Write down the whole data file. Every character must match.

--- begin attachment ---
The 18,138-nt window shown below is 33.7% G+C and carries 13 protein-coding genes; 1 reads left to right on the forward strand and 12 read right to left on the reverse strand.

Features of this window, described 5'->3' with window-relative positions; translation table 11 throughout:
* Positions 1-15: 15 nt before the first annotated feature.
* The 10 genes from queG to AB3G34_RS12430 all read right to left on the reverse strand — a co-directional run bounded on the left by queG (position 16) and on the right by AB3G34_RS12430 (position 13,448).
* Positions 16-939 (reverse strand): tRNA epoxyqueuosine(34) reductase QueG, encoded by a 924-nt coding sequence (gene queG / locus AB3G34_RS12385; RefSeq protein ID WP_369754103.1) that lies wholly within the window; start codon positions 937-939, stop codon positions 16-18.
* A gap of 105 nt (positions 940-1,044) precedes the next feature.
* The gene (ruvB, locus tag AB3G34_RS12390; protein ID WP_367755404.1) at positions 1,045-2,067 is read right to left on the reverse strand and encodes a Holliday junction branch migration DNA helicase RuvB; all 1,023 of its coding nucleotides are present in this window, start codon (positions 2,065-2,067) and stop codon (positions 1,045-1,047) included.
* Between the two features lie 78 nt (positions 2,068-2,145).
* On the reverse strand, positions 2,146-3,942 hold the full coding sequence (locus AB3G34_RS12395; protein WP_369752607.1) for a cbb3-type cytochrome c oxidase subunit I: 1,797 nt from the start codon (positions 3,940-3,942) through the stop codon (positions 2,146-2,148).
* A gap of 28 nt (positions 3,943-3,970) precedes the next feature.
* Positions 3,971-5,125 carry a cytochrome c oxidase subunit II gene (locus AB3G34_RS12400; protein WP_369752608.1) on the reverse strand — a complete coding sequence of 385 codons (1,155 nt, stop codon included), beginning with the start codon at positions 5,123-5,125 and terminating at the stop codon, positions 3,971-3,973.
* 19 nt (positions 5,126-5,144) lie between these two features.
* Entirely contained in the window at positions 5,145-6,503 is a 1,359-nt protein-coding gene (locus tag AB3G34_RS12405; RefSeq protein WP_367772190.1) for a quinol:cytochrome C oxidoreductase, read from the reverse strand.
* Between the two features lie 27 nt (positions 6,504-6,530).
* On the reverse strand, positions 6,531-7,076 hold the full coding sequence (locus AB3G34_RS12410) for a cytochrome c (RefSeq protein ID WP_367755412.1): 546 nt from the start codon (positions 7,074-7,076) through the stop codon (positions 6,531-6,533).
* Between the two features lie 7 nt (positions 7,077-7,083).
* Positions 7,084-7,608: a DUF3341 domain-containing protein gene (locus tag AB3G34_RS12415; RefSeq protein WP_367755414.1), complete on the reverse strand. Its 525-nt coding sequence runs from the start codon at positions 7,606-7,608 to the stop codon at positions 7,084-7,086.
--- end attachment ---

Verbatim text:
The 18,138-nt window shown below is 33.7% G+C and carries 13 protein-coding genes; 1 reads left to right on the forward strand and 12 read right to left on the reverse strand.

Features of this window, described 5'->3' with window-relative positions; translation table 11 throughout:
* Positions 1-15: 15 nt before the first annotated feature.
* The 10 genes from queG to AB3G34_RS12430 all read right to left on the reverse strand — a co-directional run bounded on the left by queG (position 16) and on the right by AB3G34_RS12430 (position 13,448).
* Positions 16-939 (reverse strand): tRNA epoxyqueuosine(34) reductase QueG, encoded by a 924-nt coding sequence (gene queG / locus AB3G34_RS12385; RefSeq protein ID WP_369754103.1) that lies wholly within the window; start codon positions 937-939, stop codon positions 16-18.
* A gap of 105 nt (positions 940-1,044) precedes the next feature.
* The gene (ruvB, locus tag AB3G34_RS12390; protein ID WP_367755404.1) at positions 1,045-2,067 is read right to left on the reverse strand and encodes a Holliday junction branch migration DNA helicase RuvB; all 1,023 of its coding nucleotides are present in this window, start codon (positions 2,065-2,067) and stop codon (positions 1,045-1,047) included.
* Between the two features lie 78 nt (positions 2,068-2,145).
* On the reverse strand, positions 2,146-3,942 hold the full coding sequence (locus AB3G34_RS12395; protein WP_369752607.1) for a cbb3-type cytochrome c oxidase subunit I: 1,797 nt from the start codon (positions 3,940-3,942) through the stop codon (positions 2,146-2,148).
* A gap of 28 nt (positions 3,943-3,970) precedes the next feature.
* Positions 3,971-5,125 carry a cytochrome c oxidase subunit II gene (locus AB3G34_RS12400; protein WP_369752608.1) on the reverse strand — a complete coding sequence of 385 codons (1,155 nt, stop codon included), beginning with the start codon at positions 5,123-5,125 and terminating at the stop codon, positions 3,971-3,973.
* 19 nt (positions 5,126-5,144) lie between these two features.
* Entirely contained in the window at positions 5,145-6,503 is a 1,359-nt protein-coding gene (locus tag AB3G34_RS12405; RefSeq protein WP_367772190.1) for a quinol:cytochrome C oxidoreductase, read from the reverse strand.
* Between the two features lie 27 nt (positions 6,504-6,530).
* On the reverse strand, positions 6,531-7,076 hold the full coding sequence (locus AB3G34_RS12410) for a cytochrome c (RefSeq protein ID WP_367755412.1): 546 nt from the start codon (positions 7,074-7,076) through the stop codon (positions 6,531-6,533).
* Between the two features lie 7 nt (positions 7,077-7,083).
* Positions 7,084-7,608: a DUF3341 domain-containing protein gene (locus tag AB3G34_RS12415; RefSeq protein WP_367755414.1), complete on the reverse strand. Its 525-nt coding sequence runs from the start codon at positions 7,606-7,608 to the stop codon at positions 7,084-7,086.